Dark Horse Theatre Company has come up with an ingenious new play that uses Zoom’s strengths and still gives us an insightful, funny, and wrenching work. And they accomplish it all within 30 minutes.
…an insightful, funny, and wrenching work.
“Conversations Through A Bathroom Door” introduces us to Gary (Monnie Aleahmad) and Lila (Amy Dellagiarino) Watson, whom we meet while Lila is sitting in the locked bathroom having a bottle of wine and Gary is outside trying to coax her out. Their relationship is in crisis — Lila is desperately reaching for denial and Gary is trying to reconnect as best he can. He wants her to finally come to couples therapy with him. As he points out, it isn’t really couples therapy when there is only one person there.
Then there’s another ding from the Facetime app. It’s Lila’s sister, Rally (Amy Benson), who wants to know if the steaks their mom sent have arrived. This total non sequitor adds the perfect touch of reality. Two worlds may be on the verge of falling apart, but other people have priorities too.
As the story progresses — with Gary’s strained patience and frustration and Lila’s tiptoeing closer to a grief of which she is terrified (actually several griefs) — Rally pops in and out because evidently mom keeps calling her and she then she calls Lila. And the circle continues.
There is no easy resolution in the 30 minutes, but there is hope — hope in love, in the future, and in trusting again.
The actors are good, particularly Aleahmad as Gary. He has some heavy lifting to do. He doesn’t get the more showboating emotions that Lila does (especially as her trauma is revealed and we see her reactions to that trauma). He doesn’t get the beautifully-timed Rally interruptions (Benson has great comedic instincts). Gary has to find a realistic path through his own needs while trying to support his wife and not succumbing to the “fixer” role stereotypical of many men. He did such a good job that I would have liked to see this play expanded to explore more of his emotional life.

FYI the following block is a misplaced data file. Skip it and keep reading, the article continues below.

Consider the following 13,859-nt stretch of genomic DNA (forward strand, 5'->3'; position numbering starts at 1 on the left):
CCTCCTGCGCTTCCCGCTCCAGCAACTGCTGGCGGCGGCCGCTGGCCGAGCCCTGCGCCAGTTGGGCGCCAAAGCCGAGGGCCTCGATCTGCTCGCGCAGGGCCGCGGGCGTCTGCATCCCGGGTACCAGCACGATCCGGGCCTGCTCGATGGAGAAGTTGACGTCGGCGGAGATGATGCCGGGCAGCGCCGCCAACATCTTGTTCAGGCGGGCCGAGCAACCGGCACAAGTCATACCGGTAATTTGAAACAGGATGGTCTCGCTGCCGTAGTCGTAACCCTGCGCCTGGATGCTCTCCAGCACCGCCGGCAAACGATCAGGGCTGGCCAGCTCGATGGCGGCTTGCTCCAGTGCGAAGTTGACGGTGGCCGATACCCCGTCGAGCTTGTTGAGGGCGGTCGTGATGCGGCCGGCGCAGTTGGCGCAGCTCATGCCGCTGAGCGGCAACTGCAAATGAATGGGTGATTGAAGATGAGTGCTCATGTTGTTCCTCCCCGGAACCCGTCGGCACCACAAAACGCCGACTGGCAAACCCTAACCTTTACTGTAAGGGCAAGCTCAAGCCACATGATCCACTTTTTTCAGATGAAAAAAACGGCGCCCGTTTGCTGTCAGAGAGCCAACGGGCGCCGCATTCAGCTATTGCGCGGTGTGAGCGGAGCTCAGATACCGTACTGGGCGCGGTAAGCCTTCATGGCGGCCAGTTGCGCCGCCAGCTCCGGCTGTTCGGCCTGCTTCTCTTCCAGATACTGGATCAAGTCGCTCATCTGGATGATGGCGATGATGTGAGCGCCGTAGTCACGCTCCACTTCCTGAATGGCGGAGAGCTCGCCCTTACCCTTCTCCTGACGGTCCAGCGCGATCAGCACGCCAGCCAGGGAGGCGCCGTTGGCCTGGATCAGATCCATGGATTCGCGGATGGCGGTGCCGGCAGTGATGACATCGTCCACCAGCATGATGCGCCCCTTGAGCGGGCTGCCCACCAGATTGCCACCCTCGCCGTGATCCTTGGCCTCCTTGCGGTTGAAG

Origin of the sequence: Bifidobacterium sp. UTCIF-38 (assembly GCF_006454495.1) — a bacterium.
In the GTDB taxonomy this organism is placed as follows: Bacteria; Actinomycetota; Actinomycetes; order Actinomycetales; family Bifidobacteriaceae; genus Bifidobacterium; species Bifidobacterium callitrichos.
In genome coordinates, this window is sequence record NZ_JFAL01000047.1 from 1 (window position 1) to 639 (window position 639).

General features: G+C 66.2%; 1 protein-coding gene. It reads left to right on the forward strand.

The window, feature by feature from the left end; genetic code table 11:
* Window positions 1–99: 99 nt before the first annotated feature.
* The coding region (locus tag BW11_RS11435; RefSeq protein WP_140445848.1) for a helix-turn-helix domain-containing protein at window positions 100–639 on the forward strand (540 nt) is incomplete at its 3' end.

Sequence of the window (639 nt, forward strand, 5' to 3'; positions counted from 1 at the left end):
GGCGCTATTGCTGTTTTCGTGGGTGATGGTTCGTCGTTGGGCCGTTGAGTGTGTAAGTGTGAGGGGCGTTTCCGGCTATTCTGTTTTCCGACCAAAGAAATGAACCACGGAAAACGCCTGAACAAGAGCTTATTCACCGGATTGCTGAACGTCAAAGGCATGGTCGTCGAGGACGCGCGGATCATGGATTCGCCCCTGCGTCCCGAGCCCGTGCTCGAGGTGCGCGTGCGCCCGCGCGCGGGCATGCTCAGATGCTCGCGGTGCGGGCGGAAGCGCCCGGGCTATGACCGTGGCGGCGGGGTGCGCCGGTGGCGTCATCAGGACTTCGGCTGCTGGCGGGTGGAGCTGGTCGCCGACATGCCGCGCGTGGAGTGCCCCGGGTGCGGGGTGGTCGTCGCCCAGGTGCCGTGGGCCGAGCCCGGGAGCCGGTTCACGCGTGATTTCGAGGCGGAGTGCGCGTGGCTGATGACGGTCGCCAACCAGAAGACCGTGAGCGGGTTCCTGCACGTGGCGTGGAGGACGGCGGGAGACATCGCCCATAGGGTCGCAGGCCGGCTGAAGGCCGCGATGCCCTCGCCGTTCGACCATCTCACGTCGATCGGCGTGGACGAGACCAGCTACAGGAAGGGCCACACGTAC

This was an unexpectedly involving play and you find yourself really rooting for this couple. Dellagiarino, who wrote the play as well as portraying Lila, has chosen to take an honest look at what motherhood can mean to many women that is too often ignored or treated with opprobrium. The dialogue is real and poignant.
The show was directed by Natasha Parnian. She kept a light touch and the honesty of the characters’ actions added to the sense of eavesdropping on a real family.
Dark Horse Theatre Company has been adapting well to remote theatre. They have the timing down and the scripts have been imaginatively suited to this environment. This one was written specifically for remote viewing.
They are planning some live, socially-distanced, “Calamity Improve” nights in Herndon, VA in November and December.
Running Time: Approximately 30 minutes without intermission.
For more information on “Conversations Through A Bathroom Door” and upcoming in-person, socially-distanced productions, Dark Horse Theatre Company, The Plains, VA, please click here.